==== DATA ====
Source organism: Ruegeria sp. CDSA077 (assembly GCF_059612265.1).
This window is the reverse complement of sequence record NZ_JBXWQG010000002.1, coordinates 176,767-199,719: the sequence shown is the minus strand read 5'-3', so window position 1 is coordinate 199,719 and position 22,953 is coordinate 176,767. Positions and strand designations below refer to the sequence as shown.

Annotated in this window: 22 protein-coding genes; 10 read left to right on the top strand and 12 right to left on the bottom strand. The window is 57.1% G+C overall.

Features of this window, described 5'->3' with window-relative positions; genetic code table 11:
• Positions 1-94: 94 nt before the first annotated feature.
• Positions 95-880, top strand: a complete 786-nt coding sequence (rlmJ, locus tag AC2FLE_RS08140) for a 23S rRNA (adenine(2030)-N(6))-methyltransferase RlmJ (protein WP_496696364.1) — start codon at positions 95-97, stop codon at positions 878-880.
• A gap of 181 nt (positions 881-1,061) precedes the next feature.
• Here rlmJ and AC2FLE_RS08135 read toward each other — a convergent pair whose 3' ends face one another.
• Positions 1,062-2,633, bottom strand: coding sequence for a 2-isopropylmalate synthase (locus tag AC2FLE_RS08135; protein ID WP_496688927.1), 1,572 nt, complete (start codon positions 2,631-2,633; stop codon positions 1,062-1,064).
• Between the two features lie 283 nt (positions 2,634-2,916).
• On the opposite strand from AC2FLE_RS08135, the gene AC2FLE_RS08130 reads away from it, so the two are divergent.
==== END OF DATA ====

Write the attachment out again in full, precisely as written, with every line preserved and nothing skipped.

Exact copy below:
Source organism: Ruegeria sp. CDSA077 (assembly GCF_059612265.1).
This window is the reverse complement of sequence record NZ_JBXWQG010000002.1, coordinates 176,767-199,719: the sequence shown is the minus strand read 5'-3', so window position 1 is coordinate 199,719 and position 22,953 is coordinate 176,767. Positions and strand designations below refer to the sequence as shown.

Annotated in this window: 22 protein-coding genes; 10 read left to right on the top strand and 12 right to left on the bottom strand. The window is 57.1% G+C overall.

Features of this window, described 5'->3' with window-relative positions; genetic code table 11:
• Positions 1-94: 94 nt before the first annotated feature.
• Positions 95-880, top strand: a complete 786-nt coding sequence (rlmJ, locus tag AC2FLE_RS08140) for a 23S rRNA (adenine(2030)-N(6))-methyltransferase RlmJ (protein WP_496696364.1) — start codon at positions 95-97, stop codon at positions 878-880.
• A gap of 181 nt (positions 881-1,061) precedes the next feature.
• Here rlmJ and AC2FLE_RS08135 read toward each other — a convergent pair whose 3' ends face one another.
• Positions 1,062-2,633, bottom strand: coding sequence for a 2-isopropylmalate synthase (locus tag AC2FLE_RS08135; protein ID WP_496688927.1), 1,572 nt, complete (start codon positions 2,631-2,633; stop codon positions 1,062-1,064).
• Between the two features lie 283 nt (positions 2,634-2,916).
• On the opposite strand from AC2FLE_RS08135, the gene AC2FLE_RS08130 reads away from it, so the two are divergent.